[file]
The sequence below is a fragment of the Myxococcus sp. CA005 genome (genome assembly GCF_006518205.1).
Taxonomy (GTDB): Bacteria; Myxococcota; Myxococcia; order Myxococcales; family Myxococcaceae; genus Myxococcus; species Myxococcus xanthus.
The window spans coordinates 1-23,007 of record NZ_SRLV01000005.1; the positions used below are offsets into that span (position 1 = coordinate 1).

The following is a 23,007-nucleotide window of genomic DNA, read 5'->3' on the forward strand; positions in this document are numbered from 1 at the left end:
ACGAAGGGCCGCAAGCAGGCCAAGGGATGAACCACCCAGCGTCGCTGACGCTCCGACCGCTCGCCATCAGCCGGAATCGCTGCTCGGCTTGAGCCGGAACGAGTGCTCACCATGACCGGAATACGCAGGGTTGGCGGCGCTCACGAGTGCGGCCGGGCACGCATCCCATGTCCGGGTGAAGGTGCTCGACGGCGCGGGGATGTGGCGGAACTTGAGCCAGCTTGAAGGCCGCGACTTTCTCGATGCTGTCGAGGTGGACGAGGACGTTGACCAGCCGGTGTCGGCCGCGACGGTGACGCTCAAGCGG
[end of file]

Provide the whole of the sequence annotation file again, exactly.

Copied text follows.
The sequence below is a fragment of the Myxococcus sp. CA005 genome (genome assembly GCF_006518205.1).
Taxonomy (GTDB): Bacteria; Myxococcota; Myxococcia; order Myxococcales; family Myxococcaceae; genus Myxococcus; species Myxococcus xanthus.
The window spans coordinates 1-23,007 of record NZ_SRLV01000005.1; the positions used below are offsets into that span (position 1 = coordinate 1).

The following is a 23,007-nucleotide window of genomic DNA, read 5'->3' on the forward strand; positions in this document are numbered from 1 at the left end:
ACGAAGGGCCGCAAGCAGGCCAAGGGATGAACCACCCAGCGTCGCTGACGCTCCGACCGCTCGCCATCAGCCGGAATCGCTGCTCGGCTTGAGCCGGAACGAGTGCTCACCATGACCGGAATACGCAGGGTTGGCGGCGCTCACGAGTGCGGCCGGGCACGCATCCCATGTCCGGGTGAAGGTGCTCGACGGCGCGGGGATGTGGCGGAACTTGAGCCAGCTTGAAGGCCGCGACTTTCTCGATGCTGTCGAGGTGGACGAGGACGTTGACCAGCCGGTGTCGGCCGCGACGGTGACGCTCAAGCGG